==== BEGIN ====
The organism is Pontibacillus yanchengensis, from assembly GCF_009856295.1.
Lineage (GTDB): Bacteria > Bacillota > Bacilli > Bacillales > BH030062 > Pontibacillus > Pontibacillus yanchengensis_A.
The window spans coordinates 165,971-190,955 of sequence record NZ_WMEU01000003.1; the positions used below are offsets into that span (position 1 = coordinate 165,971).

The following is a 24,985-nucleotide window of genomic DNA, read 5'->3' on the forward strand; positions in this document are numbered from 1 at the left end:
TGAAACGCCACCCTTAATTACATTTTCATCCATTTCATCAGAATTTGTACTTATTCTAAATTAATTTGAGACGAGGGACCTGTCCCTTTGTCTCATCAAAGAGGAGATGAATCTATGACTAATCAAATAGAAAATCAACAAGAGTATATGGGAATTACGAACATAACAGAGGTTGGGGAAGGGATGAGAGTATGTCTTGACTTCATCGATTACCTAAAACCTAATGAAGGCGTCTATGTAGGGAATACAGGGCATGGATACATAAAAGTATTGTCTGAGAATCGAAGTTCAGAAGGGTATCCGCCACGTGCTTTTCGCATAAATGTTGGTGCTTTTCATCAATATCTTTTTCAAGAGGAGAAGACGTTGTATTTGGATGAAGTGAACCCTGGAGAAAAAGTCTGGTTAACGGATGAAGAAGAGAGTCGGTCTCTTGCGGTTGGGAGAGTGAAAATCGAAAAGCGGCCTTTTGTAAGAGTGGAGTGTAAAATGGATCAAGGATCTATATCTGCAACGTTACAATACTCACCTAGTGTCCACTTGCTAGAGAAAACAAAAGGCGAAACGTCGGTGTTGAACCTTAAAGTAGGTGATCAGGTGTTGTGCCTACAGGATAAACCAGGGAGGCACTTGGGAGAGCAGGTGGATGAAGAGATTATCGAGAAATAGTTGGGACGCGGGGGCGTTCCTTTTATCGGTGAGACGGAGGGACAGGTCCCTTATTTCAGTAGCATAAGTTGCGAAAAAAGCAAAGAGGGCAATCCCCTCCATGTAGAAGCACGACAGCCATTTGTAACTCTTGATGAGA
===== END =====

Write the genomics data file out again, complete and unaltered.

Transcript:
The organism is Pontibacillus yanchengensis, from assembly GCF_009856295.1.
Lineage (GTDB): Bacteria > Bacillota > Bacilli > Bacillales > BH030062 > Pontibacillus > Pontibacillus yanchengensis_A.
The window spans coordinates 165,971-190,955 of sequence record NZ_WMEU01000003.1; the positions used below are offsets into that span (position 1 = coordinate 165,971).

The following is a 24,985-nucleotide window of genomic DNA, read 5'->3' on the forward strand; positions in this document are numbered from 1 at the left end:
TGAAACGCCACCCTTAATTACATTTTCATCCATTTCATCAGAATTTGTACTTATTCTAAATTAATTTGAGACGAGGGACCTGTCCCTTTGTCTCATCAAAGAGGAGATGAATCTATGACTAATCAAATAGAAAATCAACAAGAGTATATGGGAATTACGAACATAACAGAGGTTGGGGAAGGGATGAGAGTATGTCTTGACTTCATCGATTACCTAAAACCTAATGAAGGCGTCTATGTAGGGAATACAGGGCATGGATACATAAAAGTATTGTCTGAGAATCGAAGTTCAGAAGGGTATCCGCCACGTGCTTTTCGCATAAATGTTGGTGCTTTTCATCAATATCTTTTTCAAGAGGAGAAGACGTTGTATTTGGATGAAGTGAACCCTGGAGAAAAAGTCTGGTTAACGGATGAAGAAGAGAGTCGGTCTCTTGCGGTTGGGAGAGTGAAAATCGAAAAGCGGCCTTTTGTAAGAGTGGAGTGTAAAATGGATCAAGGATCTATATCTGCAACGTTACAATACTCACCTAGTGTCCACTTGCTAGAGAAAACAAAAGGCGAAACGTCGGTGTTGAACCTTAAAGTAGGTGATCAGGTGTTGTGCCTACAGGATAAACCAGGGAGGCACTTGGGAGAGCAGGTGGATGAAGAGATTATCGAGAAATAGTTGGGACGCGGGGGCGTTCCTTTTATCGGTGAGACGGAGGGACAGGTCCCTTATTTCAGTAGCATAAGTTGCGAAAAAAGCAAAGAGGGCAATCCCCTCCATGTAGAAGCACGACAGCCATTTGTAACTCTTGATGAGA